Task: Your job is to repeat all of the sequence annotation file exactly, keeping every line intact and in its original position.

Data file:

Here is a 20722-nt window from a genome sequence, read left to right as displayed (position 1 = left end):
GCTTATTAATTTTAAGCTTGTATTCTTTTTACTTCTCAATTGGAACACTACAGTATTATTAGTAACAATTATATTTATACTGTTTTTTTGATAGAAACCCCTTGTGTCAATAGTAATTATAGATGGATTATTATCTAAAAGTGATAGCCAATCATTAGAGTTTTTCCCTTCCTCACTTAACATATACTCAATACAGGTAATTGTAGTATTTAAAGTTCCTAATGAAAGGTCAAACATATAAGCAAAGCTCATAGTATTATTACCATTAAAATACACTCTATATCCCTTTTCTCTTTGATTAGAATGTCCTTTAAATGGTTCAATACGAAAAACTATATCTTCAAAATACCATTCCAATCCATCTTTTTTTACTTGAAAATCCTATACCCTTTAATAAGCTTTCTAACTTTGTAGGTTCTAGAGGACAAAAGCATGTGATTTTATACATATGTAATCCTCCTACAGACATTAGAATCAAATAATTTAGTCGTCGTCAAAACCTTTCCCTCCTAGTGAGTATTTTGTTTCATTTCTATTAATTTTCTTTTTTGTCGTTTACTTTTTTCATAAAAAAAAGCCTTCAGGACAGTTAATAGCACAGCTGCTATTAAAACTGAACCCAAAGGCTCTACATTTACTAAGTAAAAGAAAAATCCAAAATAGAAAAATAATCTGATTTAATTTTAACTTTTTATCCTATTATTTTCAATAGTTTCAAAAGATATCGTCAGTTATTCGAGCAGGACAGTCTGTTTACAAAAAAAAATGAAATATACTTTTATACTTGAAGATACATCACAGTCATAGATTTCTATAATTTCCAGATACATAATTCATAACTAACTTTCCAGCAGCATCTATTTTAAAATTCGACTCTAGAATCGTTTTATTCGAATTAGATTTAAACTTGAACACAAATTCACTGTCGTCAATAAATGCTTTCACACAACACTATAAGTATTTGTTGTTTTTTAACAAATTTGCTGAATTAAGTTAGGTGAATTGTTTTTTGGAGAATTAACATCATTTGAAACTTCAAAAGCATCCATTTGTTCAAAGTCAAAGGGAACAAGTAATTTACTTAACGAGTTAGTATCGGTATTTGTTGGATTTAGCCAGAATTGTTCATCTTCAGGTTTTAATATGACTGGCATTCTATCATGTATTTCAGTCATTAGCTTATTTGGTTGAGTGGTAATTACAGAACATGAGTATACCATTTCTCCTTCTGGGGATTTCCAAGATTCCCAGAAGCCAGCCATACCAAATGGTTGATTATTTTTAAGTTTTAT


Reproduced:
Here is a 20722-nt window from a genome sequence, read left to right as displayed (position 1 = left end):
GCTTATTAATTTTAAGCTTGTATTCTTTTTACTTCTCAATTGGAACACTACAGTATTATTAGTAACAATTATATTTATACTGTTTTTTTGATAGAAACCCCTTGTGTCAATAGTAATTATAGATGGATTATTATCTAAAAGTGATAGCCAATCATTAGAGTTTTTCCCTTCCTCACTTAACATATACTCAATACAGGTAATTGTAGTATTTAAAGTTCCTAATGAAAGGTCAAACATATAAGCAAAGCTCATAGTATTATTACCATTAAAATACACTCTATATCCCTTTTCTCTTTGATTAGAATGTCCTTTAAATGGTTCAATACGAAAAACTATATCTTCAAAATACCATTCCAATCCATCTTTTTTTACTTGAAAATCCTATACCCTTTAATAAGCTTTCTAACTTTGTAGGTTCTAGAGGACAAAAGCATGTGATTTTATACATATGTAATCCTCCTACAGACATTAGAATCAAATAATTTAGTCGTCGTCAAAACCTTTCCCTCCTAGTGAGTATTTTGTTTCATTTCTATTAATTTTCTTTTTTGTCGTTTACTTTTTTCATAAAAAAAAGCCTTCAGGACAGTTAATAGCACAGCTGCTATTAAAACTGAACCCAAAGGCTCTACATTTACTAAGTAAAAGAAAAATCCAAAATAGAAAAATAATCTGATTTAATTTTAACTTTTTATCCTATTATTTTCAATAGTTTCAAAAGATATCGTCAGTTATTCGAGCAGGACAGTCTGTTTACAAAAAAAAATGAAATATACTTTTATACTTGAAGATACATCACAGTCATAGATTTCTATAATTTCCAGATACATAATTCATAACTAACTTTCCAGCAGCATCTATTTTAAAATTCGACTCTAGAATCGTTTTATTCGAATTAGATTTAAACTTGAACACAAATTCACTGTCGTCAATAAATGCTTTCACACAACACTATAAGTATTTGTTGTTTTTTAACAAATTTGCTGAATTAAGTTAGGTGAATTGTTTTTTGGAGAATTAACATCATTTGAAACTTCAAAAGCATCCATTTGTTCAAAGTCAAAGGGAACAAGTAATTTACTTAACGAGTTAGTATCGGTATTTGTTGGATTTAGCCAGAATTGTTCATCTTCAGGTTTTAATATGACTGGCATTCTATCATGTATTTCAGTCATTAGCTTATTTGGTTGAGTGGTAATTACAGAACATGAGTATACCATTTCTCCTTCTGGGGATTTCCAAGATTCCCAGAAGCCAGCCATACCAAATGGTTGATTATTTTTAAGTTTTAT